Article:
During the COVID-19 Public Health Emergency, HHS has taken steps to make it easier to provide telehealth services. Telehealth — sometimes referred to as telemedicine — describes the use of 2-way communication technology for certain health care services.
We encourage health care providers to adopt and use telehealth as a way to safely provide care to your patients in appropriate situations, including: routine health care, like wellness visits; medication consultation; dermatology (skin care); eye exams; nutrition counseling; mental health counseling.
Visit telehealth.hhs.gov for helpful information about telehealth for patients and health care providers.
The HHS Office for Civil Rights (OCR) has issued guidance to empower health care providers to serve patients through telehealth during the national public health emergency.
HIPAA-covered health care providers may, in good faith, provide telehealth services to patients using remote communication technologies, such as commonly used apps – including FaceTime, Facebook Messenger, Google Hangouts, Zoom, or Skype – for telehealth services, even if the application does not fully comply with HIPAA rules.
However, providers should not use any platforms that are public-facing — for instance, Facebook Live, Twitch, and TikTok — to provide telehealth.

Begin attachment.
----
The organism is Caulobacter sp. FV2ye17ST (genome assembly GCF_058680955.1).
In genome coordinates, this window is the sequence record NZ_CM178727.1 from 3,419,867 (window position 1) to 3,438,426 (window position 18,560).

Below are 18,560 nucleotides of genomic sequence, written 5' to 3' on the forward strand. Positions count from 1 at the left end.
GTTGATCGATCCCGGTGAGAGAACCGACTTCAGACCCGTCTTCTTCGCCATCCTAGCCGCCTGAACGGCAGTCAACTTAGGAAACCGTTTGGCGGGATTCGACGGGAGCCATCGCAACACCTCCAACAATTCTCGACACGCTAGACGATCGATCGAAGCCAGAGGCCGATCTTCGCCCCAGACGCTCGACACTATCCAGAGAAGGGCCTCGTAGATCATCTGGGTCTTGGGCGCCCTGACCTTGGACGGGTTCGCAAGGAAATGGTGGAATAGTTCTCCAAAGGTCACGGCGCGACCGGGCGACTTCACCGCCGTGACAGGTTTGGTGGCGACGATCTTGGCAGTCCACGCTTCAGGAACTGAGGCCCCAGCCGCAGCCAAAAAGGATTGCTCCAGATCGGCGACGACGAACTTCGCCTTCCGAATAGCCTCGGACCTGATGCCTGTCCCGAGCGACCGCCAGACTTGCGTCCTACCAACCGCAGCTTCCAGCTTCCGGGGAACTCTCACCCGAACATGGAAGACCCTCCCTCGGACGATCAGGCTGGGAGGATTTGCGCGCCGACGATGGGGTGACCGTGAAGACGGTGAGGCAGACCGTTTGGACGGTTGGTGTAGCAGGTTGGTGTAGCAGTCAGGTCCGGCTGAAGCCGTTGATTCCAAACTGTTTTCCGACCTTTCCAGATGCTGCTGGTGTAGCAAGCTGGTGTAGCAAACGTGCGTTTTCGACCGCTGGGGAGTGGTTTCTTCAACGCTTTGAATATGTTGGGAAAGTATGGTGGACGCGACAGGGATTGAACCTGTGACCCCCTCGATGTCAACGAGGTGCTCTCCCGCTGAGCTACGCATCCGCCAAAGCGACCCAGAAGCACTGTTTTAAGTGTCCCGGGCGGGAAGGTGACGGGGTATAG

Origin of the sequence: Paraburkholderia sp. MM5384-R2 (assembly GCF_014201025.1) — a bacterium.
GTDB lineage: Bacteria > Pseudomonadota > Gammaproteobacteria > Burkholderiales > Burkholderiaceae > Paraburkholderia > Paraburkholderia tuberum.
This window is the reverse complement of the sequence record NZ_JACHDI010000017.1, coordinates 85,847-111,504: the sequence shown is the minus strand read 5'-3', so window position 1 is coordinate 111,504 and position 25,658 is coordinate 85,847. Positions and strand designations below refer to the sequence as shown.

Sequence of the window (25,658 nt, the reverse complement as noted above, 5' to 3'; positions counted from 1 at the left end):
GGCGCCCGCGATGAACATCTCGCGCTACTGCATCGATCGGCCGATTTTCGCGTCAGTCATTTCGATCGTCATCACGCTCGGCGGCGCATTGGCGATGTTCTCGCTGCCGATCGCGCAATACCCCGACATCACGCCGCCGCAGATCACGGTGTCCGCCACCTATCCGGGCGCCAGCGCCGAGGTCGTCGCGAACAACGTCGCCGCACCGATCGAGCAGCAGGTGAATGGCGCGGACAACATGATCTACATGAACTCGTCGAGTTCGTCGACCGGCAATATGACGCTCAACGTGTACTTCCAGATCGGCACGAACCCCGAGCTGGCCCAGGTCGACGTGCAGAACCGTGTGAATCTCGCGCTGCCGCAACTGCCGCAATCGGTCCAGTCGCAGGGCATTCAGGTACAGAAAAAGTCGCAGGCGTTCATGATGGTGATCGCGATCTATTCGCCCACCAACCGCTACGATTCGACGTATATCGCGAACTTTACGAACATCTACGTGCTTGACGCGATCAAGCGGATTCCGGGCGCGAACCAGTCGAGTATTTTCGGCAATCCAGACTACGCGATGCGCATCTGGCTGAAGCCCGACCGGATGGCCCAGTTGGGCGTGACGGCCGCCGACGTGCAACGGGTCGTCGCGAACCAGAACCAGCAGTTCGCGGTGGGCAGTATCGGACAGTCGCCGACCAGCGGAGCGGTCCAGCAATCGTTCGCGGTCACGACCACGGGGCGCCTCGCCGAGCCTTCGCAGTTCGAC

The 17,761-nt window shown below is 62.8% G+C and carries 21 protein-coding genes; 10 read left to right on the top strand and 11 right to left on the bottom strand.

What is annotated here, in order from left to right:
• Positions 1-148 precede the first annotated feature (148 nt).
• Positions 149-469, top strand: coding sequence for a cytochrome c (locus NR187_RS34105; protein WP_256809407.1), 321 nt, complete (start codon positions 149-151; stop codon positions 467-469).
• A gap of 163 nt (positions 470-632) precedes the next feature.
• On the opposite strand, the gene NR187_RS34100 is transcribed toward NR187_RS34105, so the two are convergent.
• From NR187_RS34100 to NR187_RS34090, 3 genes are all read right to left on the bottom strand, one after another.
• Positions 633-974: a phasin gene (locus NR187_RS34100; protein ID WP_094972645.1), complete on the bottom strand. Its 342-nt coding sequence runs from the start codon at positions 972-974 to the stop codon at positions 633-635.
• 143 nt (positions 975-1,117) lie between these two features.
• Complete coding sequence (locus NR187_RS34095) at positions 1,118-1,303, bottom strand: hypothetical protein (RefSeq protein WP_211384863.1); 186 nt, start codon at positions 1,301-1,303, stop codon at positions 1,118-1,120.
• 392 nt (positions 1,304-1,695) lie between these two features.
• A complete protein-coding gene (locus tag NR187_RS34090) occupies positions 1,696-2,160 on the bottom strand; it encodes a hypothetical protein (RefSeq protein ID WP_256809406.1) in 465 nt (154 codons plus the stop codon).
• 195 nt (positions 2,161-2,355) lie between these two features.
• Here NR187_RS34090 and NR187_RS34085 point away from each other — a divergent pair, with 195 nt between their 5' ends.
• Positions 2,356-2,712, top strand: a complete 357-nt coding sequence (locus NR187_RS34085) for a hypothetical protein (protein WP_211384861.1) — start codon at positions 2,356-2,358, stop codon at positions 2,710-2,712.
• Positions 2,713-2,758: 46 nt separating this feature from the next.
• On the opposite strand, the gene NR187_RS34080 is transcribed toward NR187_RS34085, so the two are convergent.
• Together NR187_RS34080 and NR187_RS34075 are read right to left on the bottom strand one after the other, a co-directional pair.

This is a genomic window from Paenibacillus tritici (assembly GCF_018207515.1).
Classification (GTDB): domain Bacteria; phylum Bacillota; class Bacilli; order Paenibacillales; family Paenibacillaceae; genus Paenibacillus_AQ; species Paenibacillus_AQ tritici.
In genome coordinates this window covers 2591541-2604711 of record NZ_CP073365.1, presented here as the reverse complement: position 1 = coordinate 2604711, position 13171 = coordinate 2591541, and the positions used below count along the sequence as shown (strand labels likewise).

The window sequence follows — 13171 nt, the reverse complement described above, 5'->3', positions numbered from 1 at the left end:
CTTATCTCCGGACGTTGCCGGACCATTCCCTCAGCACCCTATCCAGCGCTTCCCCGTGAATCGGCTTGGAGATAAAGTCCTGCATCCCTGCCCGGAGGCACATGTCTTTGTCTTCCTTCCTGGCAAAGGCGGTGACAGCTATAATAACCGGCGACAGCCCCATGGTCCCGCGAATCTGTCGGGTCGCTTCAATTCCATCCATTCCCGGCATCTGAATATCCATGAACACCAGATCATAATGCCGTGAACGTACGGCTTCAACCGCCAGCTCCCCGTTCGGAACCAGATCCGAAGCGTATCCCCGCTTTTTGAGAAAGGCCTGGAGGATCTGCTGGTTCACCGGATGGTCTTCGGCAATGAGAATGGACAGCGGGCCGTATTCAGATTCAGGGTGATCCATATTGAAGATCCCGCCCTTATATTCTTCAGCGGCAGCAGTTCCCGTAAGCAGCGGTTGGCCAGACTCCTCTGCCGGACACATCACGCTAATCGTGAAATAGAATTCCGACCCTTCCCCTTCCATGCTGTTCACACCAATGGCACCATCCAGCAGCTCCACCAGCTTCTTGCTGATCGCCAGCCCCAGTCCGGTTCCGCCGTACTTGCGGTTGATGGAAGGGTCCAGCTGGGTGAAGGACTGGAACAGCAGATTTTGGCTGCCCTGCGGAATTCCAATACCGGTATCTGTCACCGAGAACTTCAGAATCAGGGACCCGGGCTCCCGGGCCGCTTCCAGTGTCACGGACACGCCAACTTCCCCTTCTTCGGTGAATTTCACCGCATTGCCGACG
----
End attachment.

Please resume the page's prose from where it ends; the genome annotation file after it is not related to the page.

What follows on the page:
For more information on HIPAA flexibility for telehealth services during COVID-19, read:
CMS has issued temporary measures to make it easier for people enrolled in Medicare to receive medical care through telehealth services during the COVID-19 Public Health Emergency.
Some of these changes allow providers to:
During the public health emergency, Federally Qualified Health Centers (FQHCs) and Rural Health Clinics (RHCs) may serve as distant telehealth sites and provide telehealth services to patients in their homes.
CMS significantly expanded the list of covered telehealth services that can be provided in Medicare through telehealth to include:
For more information about changes to CMS policies during COVID-19, read:
The HHS Office of Inspector General (OIG) is providing flexibility for health care providers to reduce or waive cost-sharing for telehealth visits and other virtual care paid for by Federal health care programs, such as Medicare, Medicaid, and the Children’s Health Insurance Program (CHIP), during the public health emergency.
For more information on OIG’s flexibilities related to cost-sharing for telehealth visits and other virtual care during COVID-19, read:
Check to see if the insurance plans you accept cover reimbursement for any telehealth services. Most health insurance plans cover at least some telehealth services.
Medicaid covers some telehealth services, but coverage differs from state to state.
Medicare provides coverage for telehealth under certain conditions, some of which are temporarily different during the COVID-19 pandemic.
Federal and state governments are taking actions to remove barriers to telehealth services during COVID-19. Check with your state public health officials to see what flexibilities apply to where you live or practice.
For more HHS guidance on telehealth during COVID-19, read: